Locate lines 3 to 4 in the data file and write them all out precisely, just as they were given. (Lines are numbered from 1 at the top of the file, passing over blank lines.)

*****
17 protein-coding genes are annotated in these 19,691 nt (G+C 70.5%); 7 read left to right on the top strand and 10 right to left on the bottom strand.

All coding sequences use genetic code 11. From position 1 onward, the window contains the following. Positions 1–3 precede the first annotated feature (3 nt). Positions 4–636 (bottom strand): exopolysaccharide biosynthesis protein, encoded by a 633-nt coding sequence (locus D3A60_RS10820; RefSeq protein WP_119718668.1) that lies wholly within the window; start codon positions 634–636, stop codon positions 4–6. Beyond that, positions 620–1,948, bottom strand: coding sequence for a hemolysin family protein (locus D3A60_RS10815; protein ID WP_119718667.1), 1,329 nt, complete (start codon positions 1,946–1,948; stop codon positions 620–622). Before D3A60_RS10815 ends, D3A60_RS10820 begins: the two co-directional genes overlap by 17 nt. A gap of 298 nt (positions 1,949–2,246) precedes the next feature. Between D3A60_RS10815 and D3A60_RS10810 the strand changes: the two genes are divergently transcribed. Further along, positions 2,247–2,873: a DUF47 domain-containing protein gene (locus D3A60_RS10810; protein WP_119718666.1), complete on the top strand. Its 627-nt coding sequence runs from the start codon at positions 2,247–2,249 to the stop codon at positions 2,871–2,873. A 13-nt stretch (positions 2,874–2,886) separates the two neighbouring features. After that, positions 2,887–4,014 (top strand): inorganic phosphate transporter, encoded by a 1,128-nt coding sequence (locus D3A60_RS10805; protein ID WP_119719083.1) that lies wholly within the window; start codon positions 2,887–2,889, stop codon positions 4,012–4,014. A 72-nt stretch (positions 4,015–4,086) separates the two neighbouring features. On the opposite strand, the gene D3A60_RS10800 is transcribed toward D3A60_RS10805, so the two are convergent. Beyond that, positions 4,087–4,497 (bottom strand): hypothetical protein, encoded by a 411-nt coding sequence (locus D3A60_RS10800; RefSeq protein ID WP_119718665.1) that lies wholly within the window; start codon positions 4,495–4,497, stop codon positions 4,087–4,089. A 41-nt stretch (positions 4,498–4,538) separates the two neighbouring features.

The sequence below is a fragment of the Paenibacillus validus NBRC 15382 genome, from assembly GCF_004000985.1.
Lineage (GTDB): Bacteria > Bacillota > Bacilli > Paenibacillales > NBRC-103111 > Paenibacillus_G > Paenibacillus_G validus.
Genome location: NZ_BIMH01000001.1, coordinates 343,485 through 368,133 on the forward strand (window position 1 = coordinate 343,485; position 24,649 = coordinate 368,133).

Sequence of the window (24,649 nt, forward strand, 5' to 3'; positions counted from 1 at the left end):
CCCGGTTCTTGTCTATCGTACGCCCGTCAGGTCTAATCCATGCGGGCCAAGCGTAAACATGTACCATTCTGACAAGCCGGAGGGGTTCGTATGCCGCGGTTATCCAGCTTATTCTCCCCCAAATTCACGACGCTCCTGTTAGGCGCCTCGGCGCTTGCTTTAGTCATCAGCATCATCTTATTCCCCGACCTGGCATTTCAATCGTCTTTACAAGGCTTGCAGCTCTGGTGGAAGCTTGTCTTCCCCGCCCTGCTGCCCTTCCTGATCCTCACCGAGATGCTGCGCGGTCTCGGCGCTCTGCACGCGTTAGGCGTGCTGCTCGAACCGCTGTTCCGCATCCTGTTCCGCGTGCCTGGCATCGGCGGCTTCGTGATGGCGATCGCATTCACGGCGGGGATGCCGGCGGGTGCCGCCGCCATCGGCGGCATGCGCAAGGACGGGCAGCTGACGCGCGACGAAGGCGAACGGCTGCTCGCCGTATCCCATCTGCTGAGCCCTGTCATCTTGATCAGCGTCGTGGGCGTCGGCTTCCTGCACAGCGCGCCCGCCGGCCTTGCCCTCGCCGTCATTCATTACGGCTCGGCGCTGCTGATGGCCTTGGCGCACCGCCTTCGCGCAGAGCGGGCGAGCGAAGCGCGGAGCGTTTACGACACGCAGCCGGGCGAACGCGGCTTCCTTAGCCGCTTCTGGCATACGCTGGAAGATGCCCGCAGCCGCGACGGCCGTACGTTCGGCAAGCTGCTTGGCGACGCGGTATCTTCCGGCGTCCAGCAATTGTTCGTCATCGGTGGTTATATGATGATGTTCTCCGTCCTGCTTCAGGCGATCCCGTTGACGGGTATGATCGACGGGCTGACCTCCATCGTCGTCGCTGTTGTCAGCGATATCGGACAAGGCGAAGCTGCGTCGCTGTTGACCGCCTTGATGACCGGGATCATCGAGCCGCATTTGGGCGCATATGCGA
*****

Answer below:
The sequence below is a fragment of the Paenibacillus validus NBRC 15382 genome, from assembly GCF_004000985.1.
Lineage (GTDB): Bacteria > Bacillota > Bacilli > Paenibacillales > NBRC-103111 > Paenibacillus_G > Paenibacillus_G validus.